Friday, July 25, 6:30pm
Book Discussion: Where’d You Go, Bernadette by Maria Semple

Read former television writer Maria Semple’s hilarious and heartfelt satire about parenting, privilege, genius, resilience and life in Seattle. Called clever and inventive, the novel chronicles 15-year-old Bee’s search for her notorious mother Bernadette through an imaginative compilation of documents, including e-mails, letters, school report cards, emergency room bills and police reports. Discussion led
by Elmhurst Public Library staff and held in EAM’s McCormick House.

Friday, June 27, 6:30pm
Artist Talk by Stephen Cartwright

Since 1999, Cartwright has recorded his exact latitude, longitude and elevation every hour of every day and uses digital and traditional fabrication techniques to translate his collected data into a variety of sculptural forms. Cartwright is currently assistant professor at The School of Art & Design at the University of Illinois at Urbana-Champaign.

Friday, August 8, 7pm
Performance: The Top Umali Award Speeches of All Time

Artist Renato Umali will present highlights from his own humorous personal award ceremony. Each year, the Umali Awards acknowledge all the small and large events that make up his life, such as Most Consumed Beer or Best Dining-Out Experience. The highlight of the ceremony is the much anticipated DIWITTY (Days In Which I Talked To You) awards, given to the 10 people he talked to most often throughout the year. Audience members will be able to vote for their favorite speech.
 

The Very Young Moderns: Art from School District 205

May 2nd and 3rd

The Elmhurst Art Museum's Very Young Modern exhibit, featuring artwork by students in District 205, will take place Saturday May 3rd and Sunday the 4th from 10:00 am - 5:00 pm with a reception on Friday May 2nd from 3:30-5:30. This year, the exhibition with also include artwork by young artists in the Elmhurst Art Museum's art classes and work by our first teen intern from the new Team Art program. Admission is free this weekend so come enjoy the exhibition then visit the museum's booth at Art in the Park for an art activity.

 

 

Inventory_The EAM Collection

September 21, 2013 - January 5, 2014
 
Elmhurst Art Museum presents Inventory_The EAM Collection from September 21, 2013 - January 5, 2014. Inventory_The EAM Collection unpacks the Museum's vault and fills the galleries from floor to ceiling with art and objects from its collection. Never before has the entire building been dedicated to EAM's holdings--until now. This ambitious exhibition provides unprecedented access to EAM's unique collection and includes work spanning three centuries by such notable artists as Thomas Eakins, Frederic Remington, Sonia Delaunay, Abbott Pattison, Tsuguharu Foujita, Peter Saul and EAM's own founder, Eleanor King Hookham--all ripe for interpretation and discovery.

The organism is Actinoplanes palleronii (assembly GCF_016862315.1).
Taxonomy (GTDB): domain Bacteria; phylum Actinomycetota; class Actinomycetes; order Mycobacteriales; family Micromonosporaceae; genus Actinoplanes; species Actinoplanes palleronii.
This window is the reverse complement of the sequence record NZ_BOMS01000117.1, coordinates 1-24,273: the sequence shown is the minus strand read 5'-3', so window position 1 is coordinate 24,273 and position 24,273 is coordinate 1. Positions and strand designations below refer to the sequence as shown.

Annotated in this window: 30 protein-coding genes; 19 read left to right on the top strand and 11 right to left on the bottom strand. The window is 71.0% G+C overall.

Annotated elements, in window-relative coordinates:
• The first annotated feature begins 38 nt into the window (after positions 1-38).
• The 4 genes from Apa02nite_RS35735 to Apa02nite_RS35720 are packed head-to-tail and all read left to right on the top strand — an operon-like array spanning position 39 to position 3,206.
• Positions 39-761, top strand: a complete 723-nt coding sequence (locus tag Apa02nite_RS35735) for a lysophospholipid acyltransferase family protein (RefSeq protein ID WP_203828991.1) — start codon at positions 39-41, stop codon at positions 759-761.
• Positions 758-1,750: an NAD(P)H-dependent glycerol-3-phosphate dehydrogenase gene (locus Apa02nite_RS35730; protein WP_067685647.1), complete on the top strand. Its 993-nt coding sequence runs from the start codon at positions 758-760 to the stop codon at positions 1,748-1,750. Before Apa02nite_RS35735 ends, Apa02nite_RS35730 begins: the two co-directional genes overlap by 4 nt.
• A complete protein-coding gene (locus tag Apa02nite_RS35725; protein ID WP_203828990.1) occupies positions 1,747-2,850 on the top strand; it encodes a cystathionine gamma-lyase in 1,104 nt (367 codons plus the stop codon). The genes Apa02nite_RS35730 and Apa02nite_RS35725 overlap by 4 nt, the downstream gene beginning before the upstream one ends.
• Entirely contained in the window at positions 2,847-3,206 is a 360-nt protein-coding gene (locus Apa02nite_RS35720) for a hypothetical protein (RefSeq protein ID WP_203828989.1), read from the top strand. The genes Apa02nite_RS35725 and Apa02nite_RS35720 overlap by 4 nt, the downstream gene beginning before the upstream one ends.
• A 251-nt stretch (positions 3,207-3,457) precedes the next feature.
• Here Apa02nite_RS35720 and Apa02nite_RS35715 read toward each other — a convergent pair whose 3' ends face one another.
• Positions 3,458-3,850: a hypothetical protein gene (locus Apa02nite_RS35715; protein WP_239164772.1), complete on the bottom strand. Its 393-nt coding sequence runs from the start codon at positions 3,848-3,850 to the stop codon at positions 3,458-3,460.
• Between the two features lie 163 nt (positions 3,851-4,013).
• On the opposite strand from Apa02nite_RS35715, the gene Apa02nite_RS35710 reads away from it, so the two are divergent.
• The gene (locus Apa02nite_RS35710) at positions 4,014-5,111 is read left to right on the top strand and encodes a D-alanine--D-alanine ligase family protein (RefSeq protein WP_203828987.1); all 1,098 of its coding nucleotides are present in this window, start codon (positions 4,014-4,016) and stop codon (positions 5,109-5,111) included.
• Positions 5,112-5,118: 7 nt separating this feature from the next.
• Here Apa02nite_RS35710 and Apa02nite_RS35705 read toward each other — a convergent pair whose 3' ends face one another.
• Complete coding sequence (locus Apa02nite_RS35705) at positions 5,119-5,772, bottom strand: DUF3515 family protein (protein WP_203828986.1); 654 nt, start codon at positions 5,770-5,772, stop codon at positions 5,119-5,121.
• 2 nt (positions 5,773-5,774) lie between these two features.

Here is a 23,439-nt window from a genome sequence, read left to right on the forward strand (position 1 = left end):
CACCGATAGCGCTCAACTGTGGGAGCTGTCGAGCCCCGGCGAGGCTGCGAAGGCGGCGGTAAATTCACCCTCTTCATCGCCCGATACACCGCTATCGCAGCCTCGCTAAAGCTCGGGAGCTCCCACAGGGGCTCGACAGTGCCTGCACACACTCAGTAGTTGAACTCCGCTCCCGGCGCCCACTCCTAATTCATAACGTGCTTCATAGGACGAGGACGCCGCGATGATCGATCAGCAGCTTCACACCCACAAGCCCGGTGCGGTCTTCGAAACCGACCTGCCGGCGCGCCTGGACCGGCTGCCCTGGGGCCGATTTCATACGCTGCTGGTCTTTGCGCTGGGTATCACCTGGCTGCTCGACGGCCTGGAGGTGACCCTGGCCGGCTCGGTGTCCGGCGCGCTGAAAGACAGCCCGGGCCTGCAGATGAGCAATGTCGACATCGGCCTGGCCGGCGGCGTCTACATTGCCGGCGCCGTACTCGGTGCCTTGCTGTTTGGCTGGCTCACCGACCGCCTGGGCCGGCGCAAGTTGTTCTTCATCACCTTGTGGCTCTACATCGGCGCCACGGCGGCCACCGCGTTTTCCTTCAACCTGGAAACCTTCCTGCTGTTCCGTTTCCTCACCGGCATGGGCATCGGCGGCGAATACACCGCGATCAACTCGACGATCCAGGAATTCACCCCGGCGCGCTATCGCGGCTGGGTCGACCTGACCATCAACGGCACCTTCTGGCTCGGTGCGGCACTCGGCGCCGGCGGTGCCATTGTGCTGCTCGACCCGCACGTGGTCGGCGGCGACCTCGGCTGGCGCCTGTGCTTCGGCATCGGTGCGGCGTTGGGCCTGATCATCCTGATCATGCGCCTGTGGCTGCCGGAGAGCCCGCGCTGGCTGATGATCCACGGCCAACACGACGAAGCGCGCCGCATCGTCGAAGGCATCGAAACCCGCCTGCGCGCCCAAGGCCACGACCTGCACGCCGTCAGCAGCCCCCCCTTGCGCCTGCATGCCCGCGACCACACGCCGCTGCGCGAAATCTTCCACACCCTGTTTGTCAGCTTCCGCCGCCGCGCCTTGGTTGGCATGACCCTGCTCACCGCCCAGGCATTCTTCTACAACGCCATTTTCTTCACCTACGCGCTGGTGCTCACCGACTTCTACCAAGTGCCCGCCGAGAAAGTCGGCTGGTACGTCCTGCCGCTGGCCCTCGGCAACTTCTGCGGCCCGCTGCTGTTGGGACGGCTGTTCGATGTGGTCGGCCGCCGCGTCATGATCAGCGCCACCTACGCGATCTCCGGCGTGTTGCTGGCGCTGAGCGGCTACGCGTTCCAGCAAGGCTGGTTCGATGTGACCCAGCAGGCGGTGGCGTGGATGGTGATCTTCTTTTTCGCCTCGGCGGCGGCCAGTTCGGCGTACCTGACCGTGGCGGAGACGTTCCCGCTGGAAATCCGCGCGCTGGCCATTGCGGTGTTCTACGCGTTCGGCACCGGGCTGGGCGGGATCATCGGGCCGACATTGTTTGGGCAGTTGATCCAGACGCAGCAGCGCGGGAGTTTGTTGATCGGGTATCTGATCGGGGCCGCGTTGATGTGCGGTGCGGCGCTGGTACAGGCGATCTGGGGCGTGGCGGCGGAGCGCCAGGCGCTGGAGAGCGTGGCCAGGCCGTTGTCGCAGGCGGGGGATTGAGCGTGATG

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FRAGMENT: Sampling the Modern

Jessica Labatte, Untitled_2, 2012May 4 - August 18, 2013

Fragment: Sampling the Modern, is an exhibition of new work by four Chicago-based artists Leslie Baum, Diana Guerrero-Maciá, Jessica Labatte, and Adam Scott.

Similar to the contemporary musician’s process of making new material from samples of familiar music, the artists mine and digest bits and pieces of visual culture from sources such as printed advertisements, urban debris, common pictorial symbols and the history of art. These visual samples, manipulated and placed into large-scale paintings, appliquéd textiles, paper collages, and photographs, are treated with the bold and colorful visual language reminiscent of early 20th century modernist abstraction. 

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Cody Hudson: Flip Your Wig

Cody Hudson, They Both Ride Horses, Detail, 2011May 4 - August 18, 2013

Artist and graphic designer Cody Hudson will present an exhibition of new and recent sculpture in EAM’s Hostetler Gallery. Built from scrap wood and altered with printed material and house paint, Hudson’s totemic structures suggest their modest origins and modernist leanings. Influenced by pop culture, the urban environment and abstract art, Hudson combines bold color schemes and roughly hewn shapes with found objects and poetic titles to produce works that allude to the world today and our struggle to make sense of it all.
 

Open House: Art About Home

January 19 - April 20, 2013

EAM’s winter exhibition programming focuses on artists’ representations of home. Inspired by the museum’s McCormick House, a mid-century modern home designed by architect Mies van der Rohe, the new exhibitions consider experiences, contents, memories, and realities of home today. 

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Elmhurst Art Museum
150 Cottage Hill Ave.
Elmhurst, Illinois 60126